(Prof. Jan G. van der Watt is currently Hoogleraar, Exegesis of the New Testament and Source Texts of Early Christianity, Radboud Universiteit Nijmegen, Netherlands. He is also the General Editor of Review of Biblical Literature)
Christianity’s roots grew in eastern soil, but the majority fruits were reaped in western sun and rain. Western culture was heavily influenced by Christianity. It formed the religious and ethical basis for social and cultural expressions in the West. Although the sun is dimming and the rain is disappearing due to secularization in the West, Christianity is finding a new foothold in the East, as well as in Africa and South America. Other aspects of the message are coming into focus in these areas due to the difference in world view and background. For instance, increasing emphasis is falling on the charismatic dimensions of the presence of the Christian God in some of these areas. His visible power in everyday situations, changing the lives of people is again coming more and more into focus.
Within this frame New Testament scholarship must be practiced. Obviously, new questions will be and is indeed asked. For instance, are the accepted ‘historical’ and ‘literal’ ways the present New Testament guild is approaching the New Testament documents the only valid approaches to these documents? If not, what else would satisfy the ‘scientific appetite’ of the guild? Would the guild be willing to accept other approaches that have less to do with ‘historical’ constructions than with interpretative experience? Where would the process of enculturation lead us? Is there any place for a mixture of religious experiences that has definite hints of syncretism? If so, to what extent?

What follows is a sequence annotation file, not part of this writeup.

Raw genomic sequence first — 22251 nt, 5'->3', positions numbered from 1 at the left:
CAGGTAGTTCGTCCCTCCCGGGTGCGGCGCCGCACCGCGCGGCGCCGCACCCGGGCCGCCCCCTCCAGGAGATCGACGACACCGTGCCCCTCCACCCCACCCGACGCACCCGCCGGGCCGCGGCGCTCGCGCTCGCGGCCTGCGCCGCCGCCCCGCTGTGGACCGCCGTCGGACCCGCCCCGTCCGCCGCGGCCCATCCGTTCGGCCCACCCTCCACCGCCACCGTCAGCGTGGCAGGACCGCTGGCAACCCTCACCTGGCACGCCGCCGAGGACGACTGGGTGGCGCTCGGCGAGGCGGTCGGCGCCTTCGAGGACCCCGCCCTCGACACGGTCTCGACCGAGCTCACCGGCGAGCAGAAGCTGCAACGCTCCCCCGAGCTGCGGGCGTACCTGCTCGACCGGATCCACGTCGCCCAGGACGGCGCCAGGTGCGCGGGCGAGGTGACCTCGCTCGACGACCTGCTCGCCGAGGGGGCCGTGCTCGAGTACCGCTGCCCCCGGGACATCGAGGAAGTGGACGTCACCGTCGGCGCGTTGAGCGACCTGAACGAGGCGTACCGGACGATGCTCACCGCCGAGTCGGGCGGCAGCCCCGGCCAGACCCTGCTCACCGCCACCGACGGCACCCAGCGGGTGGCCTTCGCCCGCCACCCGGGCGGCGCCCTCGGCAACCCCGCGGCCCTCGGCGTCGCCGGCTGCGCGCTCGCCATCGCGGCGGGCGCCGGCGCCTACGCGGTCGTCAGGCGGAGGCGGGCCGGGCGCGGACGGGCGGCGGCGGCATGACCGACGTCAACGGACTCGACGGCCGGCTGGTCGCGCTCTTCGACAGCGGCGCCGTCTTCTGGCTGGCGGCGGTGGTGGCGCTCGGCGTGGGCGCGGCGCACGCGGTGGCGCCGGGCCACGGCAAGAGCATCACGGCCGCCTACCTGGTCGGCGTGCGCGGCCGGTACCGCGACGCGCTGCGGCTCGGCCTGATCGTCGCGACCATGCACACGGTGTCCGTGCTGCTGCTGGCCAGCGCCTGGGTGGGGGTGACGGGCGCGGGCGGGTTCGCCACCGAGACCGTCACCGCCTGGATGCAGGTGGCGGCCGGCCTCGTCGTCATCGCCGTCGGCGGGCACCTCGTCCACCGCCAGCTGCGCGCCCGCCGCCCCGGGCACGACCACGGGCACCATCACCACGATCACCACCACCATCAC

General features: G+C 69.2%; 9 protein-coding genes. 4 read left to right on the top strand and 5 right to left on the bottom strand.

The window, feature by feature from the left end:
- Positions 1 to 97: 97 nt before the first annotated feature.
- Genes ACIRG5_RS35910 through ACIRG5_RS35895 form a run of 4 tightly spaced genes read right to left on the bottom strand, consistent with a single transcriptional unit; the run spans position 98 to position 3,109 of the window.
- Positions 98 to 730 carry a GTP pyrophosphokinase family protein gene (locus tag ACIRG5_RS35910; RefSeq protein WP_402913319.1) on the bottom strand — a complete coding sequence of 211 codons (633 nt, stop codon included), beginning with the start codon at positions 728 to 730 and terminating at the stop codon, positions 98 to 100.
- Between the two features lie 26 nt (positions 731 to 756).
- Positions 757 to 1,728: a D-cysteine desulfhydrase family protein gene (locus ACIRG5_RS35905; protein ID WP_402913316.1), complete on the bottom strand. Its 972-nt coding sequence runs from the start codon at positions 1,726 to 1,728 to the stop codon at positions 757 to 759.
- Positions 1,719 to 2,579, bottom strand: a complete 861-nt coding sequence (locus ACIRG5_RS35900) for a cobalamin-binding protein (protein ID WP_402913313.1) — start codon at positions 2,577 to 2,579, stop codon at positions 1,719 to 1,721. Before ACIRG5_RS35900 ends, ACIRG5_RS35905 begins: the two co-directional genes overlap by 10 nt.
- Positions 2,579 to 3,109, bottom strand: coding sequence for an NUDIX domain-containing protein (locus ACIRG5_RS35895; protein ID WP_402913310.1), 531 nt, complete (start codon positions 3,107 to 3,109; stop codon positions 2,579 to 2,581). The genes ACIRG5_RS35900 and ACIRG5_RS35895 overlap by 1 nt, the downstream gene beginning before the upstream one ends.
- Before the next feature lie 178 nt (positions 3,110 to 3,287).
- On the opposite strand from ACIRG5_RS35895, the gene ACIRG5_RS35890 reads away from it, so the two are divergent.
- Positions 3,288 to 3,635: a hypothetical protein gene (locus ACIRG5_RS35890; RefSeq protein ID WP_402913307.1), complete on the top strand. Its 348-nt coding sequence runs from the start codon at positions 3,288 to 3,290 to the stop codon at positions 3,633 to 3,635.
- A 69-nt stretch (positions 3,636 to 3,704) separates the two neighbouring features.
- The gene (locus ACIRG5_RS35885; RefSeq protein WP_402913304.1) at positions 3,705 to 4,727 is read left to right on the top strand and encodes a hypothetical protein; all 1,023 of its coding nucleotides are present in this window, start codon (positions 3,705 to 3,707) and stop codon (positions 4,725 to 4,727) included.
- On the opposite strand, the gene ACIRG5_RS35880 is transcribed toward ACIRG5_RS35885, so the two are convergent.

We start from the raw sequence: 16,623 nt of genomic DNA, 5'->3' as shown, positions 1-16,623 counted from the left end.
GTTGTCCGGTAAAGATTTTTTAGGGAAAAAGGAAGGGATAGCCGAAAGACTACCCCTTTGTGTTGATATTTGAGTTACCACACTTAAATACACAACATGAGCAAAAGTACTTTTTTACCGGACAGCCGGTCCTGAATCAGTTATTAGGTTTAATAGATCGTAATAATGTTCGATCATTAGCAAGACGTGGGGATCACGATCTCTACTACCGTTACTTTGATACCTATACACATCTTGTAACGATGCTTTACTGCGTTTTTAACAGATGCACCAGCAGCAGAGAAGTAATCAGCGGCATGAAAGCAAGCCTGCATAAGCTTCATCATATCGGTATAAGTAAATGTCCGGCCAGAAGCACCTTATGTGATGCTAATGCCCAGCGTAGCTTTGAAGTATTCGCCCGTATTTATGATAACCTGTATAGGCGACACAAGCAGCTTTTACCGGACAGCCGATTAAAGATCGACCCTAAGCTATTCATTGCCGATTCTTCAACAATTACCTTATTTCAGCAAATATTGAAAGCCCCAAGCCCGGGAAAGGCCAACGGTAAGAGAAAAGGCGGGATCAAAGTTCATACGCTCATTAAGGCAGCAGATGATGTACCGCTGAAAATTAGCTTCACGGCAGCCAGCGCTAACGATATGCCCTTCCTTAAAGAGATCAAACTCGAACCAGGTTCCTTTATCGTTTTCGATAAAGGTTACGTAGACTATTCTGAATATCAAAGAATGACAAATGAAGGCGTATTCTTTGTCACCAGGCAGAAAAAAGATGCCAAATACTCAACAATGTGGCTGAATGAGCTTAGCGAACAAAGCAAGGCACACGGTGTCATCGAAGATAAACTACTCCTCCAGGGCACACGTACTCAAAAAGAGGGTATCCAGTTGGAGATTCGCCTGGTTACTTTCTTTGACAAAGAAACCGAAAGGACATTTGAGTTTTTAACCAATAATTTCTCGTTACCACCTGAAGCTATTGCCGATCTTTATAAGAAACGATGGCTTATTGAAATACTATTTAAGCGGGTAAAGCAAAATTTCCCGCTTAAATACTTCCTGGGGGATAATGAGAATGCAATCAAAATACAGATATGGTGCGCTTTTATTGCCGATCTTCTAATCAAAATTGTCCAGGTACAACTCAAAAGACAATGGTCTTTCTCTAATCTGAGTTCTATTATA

The challenges to New Testament scholarship will be significant, but exciting. Old paradigms will have to be reconsidered and points of departure will have to be discussed again. This is a challenging but rewarding road that would and could only enrich our experience of reading the text of the New Testament with new eyes.